Former two-time city Police Commissioner Bill Bratton said New York “went too far, too fast” in approving laws aiding criminals and handcuffing cops and now faces “a long hot summer ahead.”
Bratton, who is promoting his new book, “The Profession”, said he was particularly troubled by left-leaning New York City mayoral candidates calling for gutting the police department during the “largest crime wave in 30 years.”
“We have the criminal justice reform movement on the left that in the case of New York City went too far, too fast. And that’s evident by some of the candidates in the race who are still talking about defunding the police, reducing the size of the New York police force in the middle of the largest crime wave in 30 years,” Bratton said in a Yahoo Finance interview, which he posted on his twitter account.
“Doesn’t make much sense I think to the average person.”
He didn’t mention candidates by name but former City Hall counsel Maya Wiley and not-for-profit executive Dianne Morales proposed reallocating funds from the police.
Bratton also didn’t mention the changes, but he was likely referring to the City Council and Mayor Bill de Blasio’s cuts to the police budget and bail reform approved by the legislature.
He predicted the increase in shootings and mayhem could worsen in the weeks ahead.
“We are going to basically have to grapple with a long hot summer ahead of us,” said Bratton.
Bratton said he was “skeptical” that shifting funds from police forces to social services agencies to help the mentally ill, the homeless, and the addicted would work because there won’t be an adequate amount to put a dent in those problems.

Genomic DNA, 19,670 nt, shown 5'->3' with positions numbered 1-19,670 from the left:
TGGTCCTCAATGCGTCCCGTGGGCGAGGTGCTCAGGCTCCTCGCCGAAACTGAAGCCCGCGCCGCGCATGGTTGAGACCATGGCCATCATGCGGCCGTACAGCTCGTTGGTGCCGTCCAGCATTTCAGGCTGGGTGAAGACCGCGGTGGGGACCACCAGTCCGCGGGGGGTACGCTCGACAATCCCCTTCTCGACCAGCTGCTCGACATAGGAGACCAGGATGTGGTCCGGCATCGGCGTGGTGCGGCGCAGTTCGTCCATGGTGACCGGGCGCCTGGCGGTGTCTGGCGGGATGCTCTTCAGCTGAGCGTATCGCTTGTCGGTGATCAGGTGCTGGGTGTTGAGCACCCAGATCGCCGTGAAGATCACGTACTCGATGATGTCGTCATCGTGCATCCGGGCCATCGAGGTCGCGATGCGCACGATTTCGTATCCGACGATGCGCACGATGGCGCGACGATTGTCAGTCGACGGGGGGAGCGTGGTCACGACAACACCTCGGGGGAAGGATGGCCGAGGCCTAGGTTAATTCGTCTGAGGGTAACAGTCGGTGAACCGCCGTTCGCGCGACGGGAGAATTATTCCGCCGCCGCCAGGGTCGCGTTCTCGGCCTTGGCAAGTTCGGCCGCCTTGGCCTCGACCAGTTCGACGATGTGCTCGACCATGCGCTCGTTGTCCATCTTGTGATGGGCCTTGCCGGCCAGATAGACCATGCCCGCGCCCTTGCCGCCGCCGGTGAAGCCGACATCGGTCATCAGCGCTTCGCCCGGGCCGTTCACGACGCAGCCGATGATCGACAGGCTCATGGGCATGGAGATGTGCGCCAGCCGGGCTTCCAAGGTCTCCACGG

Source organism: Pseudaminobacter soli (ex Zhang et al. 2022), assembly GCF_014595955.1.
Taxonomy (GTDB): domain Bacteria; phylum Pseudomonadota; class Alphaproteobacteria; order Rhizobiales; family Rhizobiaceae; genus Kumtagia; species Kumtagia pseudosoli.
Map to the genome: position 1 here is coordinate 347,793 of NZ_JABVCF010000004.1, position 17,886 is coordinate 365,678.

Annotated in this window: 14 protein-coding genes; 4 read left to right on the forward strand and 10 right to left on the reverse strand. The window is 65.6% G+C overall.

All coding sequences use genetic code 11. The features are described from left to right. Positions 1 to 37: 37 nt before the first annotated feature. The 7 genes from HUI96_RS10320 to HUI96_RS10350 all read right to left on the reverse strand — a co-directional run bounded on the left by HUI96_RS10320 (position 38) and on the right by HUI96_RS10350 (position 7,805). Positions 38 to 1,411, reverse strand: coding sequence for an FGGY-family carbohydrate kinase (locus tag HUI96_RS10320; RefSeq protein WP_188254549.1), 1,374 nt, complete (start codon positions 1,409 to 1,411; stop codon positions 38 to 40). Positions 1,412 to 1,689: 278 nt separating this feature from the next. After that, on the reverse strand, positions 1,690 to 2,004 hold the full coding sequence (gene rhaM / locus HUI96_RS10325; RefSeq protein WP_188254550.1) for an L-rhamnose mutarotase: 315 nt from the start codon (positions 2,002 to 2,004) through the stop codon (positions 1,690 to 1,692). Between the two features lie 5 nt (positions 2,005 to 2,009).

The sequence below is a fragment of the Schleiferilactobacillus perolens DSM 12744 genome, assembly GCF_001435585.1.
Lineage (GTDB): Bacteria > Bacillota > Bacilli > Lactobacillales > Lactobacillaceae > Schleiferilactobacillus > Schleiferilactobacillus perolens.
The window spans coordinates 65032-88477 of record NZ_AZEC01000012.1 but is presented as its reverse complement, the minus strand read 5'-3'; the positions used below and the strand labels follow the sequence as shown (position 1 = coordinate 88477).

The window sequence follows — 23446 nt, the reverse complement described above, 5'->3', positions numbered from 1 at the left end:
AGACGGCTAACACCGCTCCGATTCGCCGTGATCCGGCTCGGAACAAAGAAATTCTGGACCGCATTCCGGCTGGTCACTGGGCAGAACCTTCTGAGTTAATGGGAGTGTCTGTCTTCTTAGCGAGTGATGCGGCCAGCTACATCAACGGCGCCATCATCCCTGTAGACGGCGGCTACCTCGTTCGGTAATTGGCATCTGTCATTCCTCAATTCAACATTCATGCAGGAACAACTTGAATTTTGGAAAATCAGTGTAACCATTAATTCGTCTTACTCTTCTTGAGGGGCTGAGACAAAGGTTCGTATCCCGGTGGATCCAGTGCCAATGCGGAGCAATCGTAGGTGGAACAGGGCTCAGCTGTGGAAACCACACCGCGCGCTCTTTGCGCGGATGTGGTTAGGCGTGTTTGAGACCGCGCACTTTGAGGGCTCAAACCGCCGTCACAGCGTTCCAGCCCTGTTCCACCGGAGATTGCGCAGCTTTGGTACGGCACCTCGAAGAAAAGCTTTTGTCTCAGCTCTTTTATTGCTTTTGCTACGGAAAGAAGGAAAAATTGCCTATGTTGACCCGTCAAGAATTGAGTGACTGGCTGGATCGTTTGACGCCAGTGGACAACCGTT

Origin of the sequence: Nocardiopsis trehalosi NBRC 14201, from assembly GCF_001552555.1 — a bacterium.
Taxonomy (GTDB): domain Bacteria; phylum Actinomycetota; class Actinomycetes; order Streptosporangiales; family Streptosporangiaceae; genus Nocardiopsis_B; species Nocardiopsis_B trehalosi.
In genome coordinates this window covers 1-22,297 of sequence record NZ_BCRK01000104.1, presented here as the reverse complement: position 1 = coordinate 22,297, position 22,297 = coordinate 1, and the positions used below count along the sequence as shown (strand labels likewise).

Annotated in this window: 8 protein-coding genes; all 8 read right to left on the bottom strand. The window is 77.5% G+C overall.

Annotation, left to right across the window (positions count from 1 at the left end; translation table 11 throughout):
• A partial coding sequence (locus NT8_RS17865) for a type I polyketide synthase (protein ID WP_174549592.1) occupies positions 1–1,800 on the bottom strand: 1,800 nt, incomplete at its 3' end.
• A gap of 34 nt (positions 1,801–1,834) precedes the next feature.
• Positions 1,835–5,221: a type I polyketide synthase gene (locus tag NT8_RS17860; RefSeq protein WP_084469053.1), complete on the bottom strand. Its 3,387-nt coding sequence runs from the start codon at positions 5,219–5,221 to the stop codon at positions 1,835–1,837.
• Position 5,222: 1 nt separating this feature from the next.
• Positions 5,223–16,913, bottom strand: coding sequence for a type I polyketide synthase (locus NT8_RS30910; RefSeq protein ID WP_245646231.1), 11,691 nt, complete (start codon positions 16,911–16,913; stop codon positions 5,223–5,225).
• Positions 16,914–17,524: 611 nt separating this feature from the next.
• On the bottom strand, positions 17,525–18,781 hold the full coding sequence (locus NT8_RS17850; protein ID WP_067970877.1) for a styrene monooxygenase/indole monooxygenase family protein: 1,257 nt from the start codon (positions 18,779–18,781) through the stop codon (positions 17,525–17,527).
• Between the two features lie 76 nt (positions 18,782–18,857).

“The police will end up being the safety net for some time to come,” he predicted.
Bratton said the lessons from the past provide a roadmap to curb crime — but it won’t happen by slashing police budgets.
“It’s going to cost money. It’s going to have to be used for police overtime. Most departments are having trouble hiring to fill vacancies,” he said, citing the exodus of police officers “over the tensions of the past two years.”
The former top cop said there’s a “lot of pessimism” now but the crime crisis provides an opportunity to implement new and tried-and-true strategies to turn things around. He said that’s what happened in the 1990s, when data-driven policing helped dramatically reduce crime during his first stint as the NYPD commissioner.
“It reminds me of the 1990s all over again. But we got through the 90s, didn’t we,” he said.
Bratton said the city was probably in the best shape ever before the coronavirus pandemic hit last year and state legislature “got into the mix and messed it up.”
He defended qualified immunity for police officers who have to make split second decisions. Qualified immunity exempts cops from being individually liable to civil suits for wrongdoing.
While open to tweaks in the law, Bratton said eliminating immunity will make it harder to recruit new police officers.
“This is where the defunding movement is ridiculous,” said Bratton.
He said the focus should be on providing officers more training to reduce mistakes.